Daily Archives: April 11, 2024

Accusing union of refusing all offers, ASP warns crab tie-up will soon have an economic whammy

Association of Seafood Producers executive director Jeff Loder says the current crab tie-up is getting to a point where it is going to negatively affect the market for the rest of the season — and other fisheries after that. It’s been nearly a week since the snow crab season was scheduled to begin. Fish harvesters have tied up their boats, however, refusing to fish under the pricing formula that an independent panel set just before the start of the season. Loder said it’s lining up to be a repeat of last season, in which harvesters tied up their boats for six weeks. “We are now reaching the point where [we] were to last year where there will be negative implications if the crab fishery does not start,” he told reporters Thursday. Video, more, >>click to read<< 17:43

OFFSHORE WIND AND WHALES – A collection of articles from fisherynation.com By Jim Lovgren

After over forty-five years as a commercial fisherman out of Point Pleasant NJ, I sold my boat the Shadowfax, and retired, moving to California. My experience as a fisherman began in the early 1970’s, and I observed and learned an encyclopedia of knowledge concerning fishing, the environment, and fishery management, including politics. As I observed the continuing massacre and the lies denying them by government and media puppets, I under took an effort to expose the truth concerning offshore wind. The following articles are listed in order of their appearance in Fisherynation.com, and are best understood by reading them in order. Just click on the title of an article you’d like to read. more, >>click to read<< 15:09

Growing Interest in Fishing for Crab

In The Netherlands there is a cautious but growing interest for crab fishing. Since January 2023 there are five vessels commercially fishing on North Sea crab (Cancer pagurus), all operating from northern ports such as Den Oever and Lauwersoog. In 2010 there was just one vessel fishing on North Sea crab. A year later another, Orion UK-163, made a start but finished within one year. In general, enthusiasm was quite low, but the last couple of years, as vessel owners seek to broaden operating patterns and to avoid restrictive measures, a few small-scale fishermen are showing interest. This is also because a number of Irish and English crabbers have been operating the German Bight above the Dutch Wadden islands for some years. Photos, more, >>click to read<< 13:51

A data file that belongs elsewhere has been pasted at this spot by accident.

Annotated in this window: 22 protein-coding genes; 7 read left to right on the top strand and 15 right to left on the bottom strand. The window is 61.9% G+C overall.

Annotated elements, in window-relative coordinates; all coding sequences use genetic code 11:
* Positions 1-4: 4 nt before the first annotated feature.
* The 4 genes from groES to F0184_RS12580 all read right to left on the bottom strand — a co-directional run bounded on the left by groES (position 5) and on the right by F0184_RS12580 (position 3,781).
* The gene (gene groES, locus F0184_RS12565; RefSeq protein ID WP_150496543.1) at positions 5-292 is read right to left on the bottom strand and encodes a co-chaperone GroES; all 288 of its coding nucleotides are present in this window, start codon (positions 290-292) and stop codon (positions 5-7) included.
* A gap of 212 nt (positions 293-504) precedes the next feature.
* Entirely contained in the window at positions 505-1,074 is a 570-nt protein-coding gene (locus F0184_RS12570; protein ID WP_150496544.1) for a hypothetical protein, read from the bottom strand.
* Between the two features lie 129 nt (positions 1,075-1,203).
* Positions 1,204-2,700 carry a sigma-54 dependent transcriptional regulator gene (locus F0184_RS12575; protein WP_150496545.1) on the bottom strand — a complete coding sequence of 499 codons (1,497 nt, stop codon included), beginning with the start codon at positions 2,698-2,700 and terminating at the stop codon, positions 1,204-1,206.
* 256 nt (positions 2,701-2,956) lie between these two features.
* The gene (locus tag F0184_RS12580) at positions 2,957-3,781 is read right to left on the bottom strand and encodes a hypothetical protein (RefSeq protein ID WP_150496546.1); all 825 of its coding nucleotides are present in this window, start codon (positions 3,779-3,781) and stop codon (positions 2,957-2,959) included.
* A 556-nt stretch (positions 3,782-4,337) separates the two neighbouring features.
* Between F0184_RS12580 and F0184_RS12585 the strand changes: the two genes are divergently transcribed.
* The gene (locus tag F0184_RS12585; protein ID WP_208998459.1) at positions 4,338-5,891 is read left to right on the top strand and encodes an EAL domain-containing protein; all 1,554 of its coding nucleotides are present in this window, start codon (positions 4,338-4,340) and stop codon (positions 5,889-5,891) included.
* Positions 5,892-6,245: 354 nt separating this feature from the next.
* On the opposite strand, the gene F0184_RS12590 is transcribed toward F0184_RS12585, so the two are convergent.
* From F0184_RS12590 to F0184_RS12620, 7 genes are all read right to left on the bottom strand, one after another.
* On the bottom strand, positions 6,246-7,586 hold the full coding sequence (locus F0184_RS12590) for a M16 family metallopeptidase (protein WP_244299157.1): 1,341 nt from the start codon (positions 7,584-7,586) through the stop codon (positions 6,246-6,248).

Search ceased for missing fisherman Jason Hollows in Hawke’s Bay

The search for missing fisherman Jason Hollows has been officially suspended 10 days after he went overboard off the coast of Hawke’s Bay. There has been an extensive search for Hollows, a 54-year-old fisherman from Otago, since he went overboard on Easter Monday (April 1) about 11km off Waimārama. He was reported missing about 8pm that night. He had been onboard a fishing boat the Pacific Challenger. more, >>click to read<< 10:51

Local fishermen speak out against proposed bill seeking further restrictions on commercial fishing

For Zack Robinson, fishing isn’t just a job. “The ocean’s my life,” he said. Robinson has been gillnetting for 15 years, catching halibut and seabass. “Gillnetting is my passion. I love it. There are a lot of misconceptions about net fishing. It’s not a dirty fishery like they say it is. We are not the bad guys, and that hurts, to work so hard and to be told you’re no good,” Robinson said. He says that if Assembly Bill 2220 passes, it would threaten his livelihood. “Any more regulation might take us out completely. “People don’t stop eating halibut or swordfish, what they do is they’ll get it from another source,” Hyman said. Kimberly Ray suggests gill-netters can find another way to fish. more, >>click to read<< 09:35

Foreign seafood could be banned at Louisiana schools

Students could be guaranteed domestic catch when seafood is on the school menu if a proposal before the Louisiana Legislature becomes law. The state House approved a bill Tuesday that would prohibit any public or private schools that receive state money from serving foreign seafood to students. House Bill 429, sponsored by Rep. Marcus Bryant, D-New Iberia, passed in a 94-7 vote with bipartisan support. It will next head to the Senate for consideration. An influx of cheap foreign catch, imported mostly from South America and Asia, has flooded Louisiana restaurants and retailers. Consumers are either oblivious to it or mistakenly believe they’re eating local fare because of deceptive labeling practices, according to the Louisiana Shrimp Association. more, >>click to read<< 07:54

Project Nujio’qonik: In megaproject-weary Newfoundland, a massive hydrogen operation has some on edge

A multibillion-dollar megaproject in Newfoundland is one step closer to becoming Canada’s first commercial green hydrogen operation, but some in the country’s easternmost province wonder whether their government has learned from its mistakes. The first two phases of development would involve windfarms of at least 150 turbines built on Newfoundland’s Port au Port Peninsula and in the nearby Codroy Valley, on the island’s west coast. Those turbines would power a hydrogen and ammonia production plant, to be built in Stephenville, N.L., located about 145 kilometres northeast of Codroy. The experimental project would exploit a massive rural area of Newfoundland as a testing ground for the benefit of a private company, said Nick Mercer, an assistant environmental science professor at the University of Prince Edward Island. more, >>click to read<< 06:50